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OUR ANSWER TO THE REALITY THAT MANY REFUGEE PARENTS FEEL DISCONNECTED FROM SCHOOL, ISOLATED, AND UNABLE TO EMPOWER THEIR PRE-K KIDS?
A PARENT/SCHOOL PARTNERSHIP PROGRAM.

After decades of protracted exile, surviving conflict and persecution, our families finally arrive in the United States, ready to re-build their lives. However, this new beginning is full of unimaginable bureaucratic hurdles and leads, almost immediately, to a sense of utter alienation in this new country. And for refugees who are illiterate, even filling out simple forms is a nightmare. If you think native-born Americans hate bureaucracies and red tape, imagine how much refugees dread them.

Schools become a “no go” zone for parents, as schools’ bureaucratic forms, procedures and customs are totally alien to refugees who never went to school themselves. Even physically entering a school is challenging to parents, as they are met by a locked door, a buzzer and an intercom, with a disembodied voice of a security guard demanding, “what is the purpose of your visit.”

 

 

 

 

 

 

 

 

These selfless parents have crossed borders and oceans to ensure their children’s education; as one parent told us, “I am alive for my children.” But the system falls short, again and again, because it is built for parents who can navigate online forms and notices, have email addresses, speak English and are literate.

The Family-School Partnership Program, led by Simran Arora with support from FORA's Community Relations Coordinator, Claire Holba, aims to cut through the fear and red tape in order to overcome the alienation and disempowerment that refugees feel when engaging with the education system. The program’s core effort is to provide parents with a trusted professional partner who can teach them how to access resources and leap over every hurdle facing their families. With victories come confidence and with confidence comes more victories. But this takes time – often years. While the parents are learning how to help their own children succeed in school, the children are at risk; it is critical that the children have immediate and full access to an education. Therefore, while gradually empowering the parents, we also serve as a direct advocate for the children, working with their teachers, case managers, and principals to ensure that our students thrive.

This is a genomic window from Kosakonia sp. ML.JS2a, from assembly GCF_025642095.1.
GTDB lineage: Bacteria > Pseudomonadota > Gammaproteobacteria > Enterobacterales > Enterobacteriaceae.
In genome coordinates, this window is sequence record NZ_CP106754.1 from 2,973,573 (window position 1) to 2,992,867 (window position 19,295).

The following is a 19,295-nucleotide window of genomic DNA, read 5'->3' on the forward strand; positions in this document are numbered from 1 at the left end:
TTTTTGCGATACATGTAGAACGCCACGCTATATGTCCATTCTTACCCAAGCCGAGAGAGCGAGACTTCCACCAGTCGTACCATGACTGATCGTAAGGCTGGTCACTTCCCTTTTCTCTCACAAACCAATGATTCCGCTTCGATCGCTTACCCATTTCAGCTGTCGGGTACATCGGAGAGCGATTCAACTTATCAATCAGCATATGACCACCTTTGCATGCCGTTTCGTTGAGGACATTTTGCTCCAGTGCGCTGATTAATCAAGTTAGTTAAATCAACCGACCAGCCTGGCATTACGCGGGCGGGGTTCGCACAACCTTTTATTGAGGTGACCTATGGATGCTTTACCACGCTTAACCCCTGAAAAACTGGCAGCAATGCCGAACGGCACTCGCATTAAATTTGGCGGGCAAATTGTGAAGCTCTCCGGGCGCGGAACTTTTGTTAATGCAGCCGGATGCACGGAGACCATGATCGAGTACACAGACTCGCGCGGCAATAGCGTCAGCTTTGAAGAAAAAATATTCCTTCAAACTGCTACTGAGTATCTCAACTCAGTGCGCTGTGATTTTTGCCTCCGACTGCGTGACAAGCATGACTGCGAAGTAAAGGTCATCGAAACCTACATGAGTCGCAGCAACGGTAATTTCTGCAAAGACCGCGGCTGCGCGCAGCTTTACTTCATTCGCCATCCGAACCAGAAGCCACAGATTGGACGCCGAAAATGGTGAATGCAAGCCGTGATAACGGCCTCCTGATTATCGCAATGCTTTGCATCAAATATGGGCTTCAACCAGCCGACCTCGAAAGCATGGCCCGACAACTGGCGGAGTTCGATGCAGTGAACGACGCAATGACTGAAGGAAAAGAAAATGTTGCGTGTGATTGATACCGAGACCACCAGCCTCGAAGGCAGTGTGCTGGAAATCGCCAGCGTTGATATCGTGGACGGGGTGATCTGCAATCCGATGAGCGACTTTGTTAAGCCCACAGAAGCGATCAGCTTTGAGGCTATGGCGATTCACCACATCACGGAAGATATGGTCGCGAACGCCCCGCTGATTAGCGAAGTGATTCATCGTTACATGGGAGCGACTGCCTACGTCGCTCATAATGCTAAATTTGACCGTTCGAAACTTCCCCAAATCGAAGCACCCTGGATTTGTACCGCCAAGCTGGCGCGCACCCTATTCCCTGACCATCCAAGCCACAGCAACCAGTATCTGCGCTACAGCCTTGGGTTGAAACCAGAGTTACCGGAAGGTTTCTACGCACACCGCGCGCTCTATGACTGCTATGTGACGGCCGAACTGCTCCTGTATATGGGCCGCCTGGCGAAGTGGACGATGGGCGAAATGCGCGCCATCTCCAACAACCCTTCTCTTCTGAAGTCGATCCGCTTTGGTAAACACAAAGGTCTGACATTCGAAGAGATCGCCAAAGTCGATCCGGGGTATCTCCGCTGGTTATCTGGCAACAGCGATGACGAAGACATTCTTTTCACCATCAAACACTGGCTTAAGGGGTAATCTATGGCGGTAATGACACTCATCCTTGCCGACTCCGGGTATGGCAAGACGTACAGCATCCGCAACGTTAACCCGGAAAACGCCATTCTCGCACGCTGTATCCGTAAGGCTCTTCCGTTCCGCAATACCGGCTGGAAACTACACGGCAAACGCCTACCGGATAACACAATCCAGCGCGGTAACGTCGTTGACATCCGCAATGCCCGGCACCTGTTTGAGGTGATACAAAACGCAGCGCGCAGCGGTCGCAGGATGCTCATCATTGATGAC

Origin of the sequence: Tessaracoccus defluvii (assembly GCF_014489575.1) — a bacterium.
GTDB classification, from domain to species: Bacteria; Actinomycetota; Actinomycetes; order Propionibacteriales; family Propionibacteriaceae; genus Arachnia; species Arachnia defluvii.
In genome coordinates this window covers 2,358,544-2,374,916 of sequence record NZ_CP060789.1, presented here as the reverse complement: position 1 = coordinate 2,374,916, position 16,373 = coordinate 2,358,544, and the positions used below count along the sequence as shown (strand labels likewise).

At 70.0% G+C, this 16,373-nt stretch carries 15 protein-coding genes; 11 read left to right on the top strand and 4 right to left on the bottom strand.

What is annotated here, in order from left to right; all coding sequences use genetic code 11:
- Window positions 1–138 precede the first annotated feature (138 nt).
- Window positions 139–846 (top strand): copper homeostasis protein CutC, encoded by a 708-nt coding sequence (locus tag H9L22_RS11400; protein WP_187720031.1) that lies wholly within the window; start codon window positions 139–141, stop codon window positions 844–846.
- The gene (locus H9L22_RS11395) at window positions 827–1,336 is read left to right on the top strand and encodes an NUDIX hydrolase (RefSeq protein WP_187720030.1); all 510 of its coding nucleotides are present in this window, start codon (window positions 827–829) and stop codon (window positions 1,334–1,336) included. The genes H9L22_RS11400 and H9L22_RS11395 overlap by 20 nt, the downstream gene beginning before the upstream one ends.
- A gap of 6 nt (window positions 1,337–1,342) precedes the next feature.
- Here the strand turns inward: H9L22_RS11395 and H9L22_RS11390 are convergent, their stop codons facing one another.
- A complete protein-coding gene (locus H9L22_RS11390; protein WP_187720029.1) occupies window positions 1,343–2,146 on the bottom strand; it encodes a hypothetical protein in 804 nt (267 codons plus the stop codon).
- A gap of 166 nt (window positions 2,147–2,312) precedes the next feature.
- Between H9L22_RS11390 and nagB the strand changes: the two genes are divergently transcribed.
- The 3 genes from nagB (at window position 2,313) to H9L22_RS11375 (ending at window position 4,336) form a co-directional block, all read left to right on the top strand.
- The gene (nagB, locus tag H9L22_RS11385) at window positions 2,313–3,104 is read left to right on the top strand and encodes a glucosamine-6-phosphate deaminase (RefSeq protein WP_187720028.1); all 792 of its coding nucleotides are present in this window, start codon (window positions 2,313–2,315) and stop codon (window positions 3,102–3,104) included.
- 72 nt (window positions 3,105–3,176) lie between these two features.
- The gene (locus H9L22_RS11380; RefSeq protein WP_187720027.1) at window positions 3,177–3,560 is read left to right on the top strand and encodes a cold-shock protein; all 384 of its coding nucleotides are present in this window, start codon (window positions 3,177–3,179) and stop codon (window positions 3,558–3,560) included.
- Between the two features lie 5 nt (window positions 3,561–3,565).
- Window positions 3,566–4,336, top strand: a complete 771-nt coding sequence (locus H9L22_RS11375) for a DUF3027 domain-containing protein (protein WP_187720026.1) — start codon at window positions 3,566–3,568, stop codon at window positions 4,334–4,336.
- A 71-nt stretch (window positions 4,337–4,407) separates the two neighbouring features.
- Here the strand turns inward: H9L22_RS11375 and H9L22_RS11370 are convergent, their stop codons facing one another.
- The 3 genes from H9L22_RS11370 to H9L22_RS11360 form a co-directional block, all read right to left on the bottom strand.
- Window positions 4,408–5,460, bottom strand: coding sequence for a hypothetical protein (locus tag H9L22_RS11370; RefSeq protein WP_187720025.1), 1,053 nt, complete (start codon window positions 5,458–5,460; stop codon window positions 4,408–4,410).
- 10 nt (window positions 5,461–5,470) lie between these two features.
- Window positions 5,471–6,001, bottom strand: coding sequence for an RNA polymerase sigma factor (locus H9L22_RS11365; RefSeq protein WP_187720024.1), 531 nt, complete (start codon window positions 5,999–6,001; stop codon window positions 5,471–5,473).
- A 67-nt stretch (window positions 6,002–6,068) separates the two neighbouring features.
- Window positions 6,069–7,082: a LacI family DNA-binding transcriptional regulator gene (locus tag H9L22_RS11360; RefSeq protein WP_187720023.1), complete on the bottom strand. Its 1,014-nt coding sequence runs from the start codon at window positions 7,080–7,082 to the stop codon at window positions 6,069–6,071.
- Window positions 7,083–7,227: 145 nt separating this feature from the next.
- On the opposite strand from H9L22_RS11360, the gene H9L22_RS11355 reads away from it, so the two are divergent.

Another important pillar of our program is Parent Discussion Circles. Transitioning to life in the U.S. brings with it feelings of isolation, lack of support from extended family, and the need to rebuild lives in a culture and society that is alien to them. Discussion circles are aimed at empowering mothers and, ultimately, increasing their confidence and capacity to be involved in their children’s education. Through culturally responsive and trauma-informed discussions, mothers are encouraged to share and reflect on their individual struggles and challenges with raising children in a technology-centered society. Because trust is high, these circles are relaxed and supportive. “My favorite thing about these circles is how joyfully chaotic they are, with multiple languages spoken simultaneously and toddlers playing joyfully. Most importantly, there is laughter all around as the moms share their stories,” says Simran.

 

In the coming months, we will be starting an early childhood school-preparedness “Mommy & Me” program where young mothers will work on pre-literacy skills and school readiness alongside their children. Our vision is to encourage storytelling, play and reading as daily practices between mothers and their children. From reciting poems in Burmese or Rohingya, to practicing ABCs, to creating hop-scotch number lines on the sidewalk, we want to ensure that learning is experiential and joyful from an early age. We also want mothers to view themselves as educators, because, of course, they are. Importantly, our Mama & Me lesson plans are being co-developed and co-facilitated by refugee mothers from the community.

 

At FORA, we believe that parents are our partners, and they are the experts regarding their children. In all we do, we want to encourage the use of traditional Burmese and Rohingya and Afghan and Bhutanese practices while also introducing researched-based child development strategies. At FORA, it is imperative that we create and grow with the community we serve. Their agency and power are at the heart of all we do.

"Schools become a 'no go' zone for parents, as schools' bureaucratic forms, procedures and customs are totally alien to refugees who never went to school themselves."

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Pictured: Simran Arora, Family/School Partnership Program Coordinator, with current and soon to be FORA students and their mom

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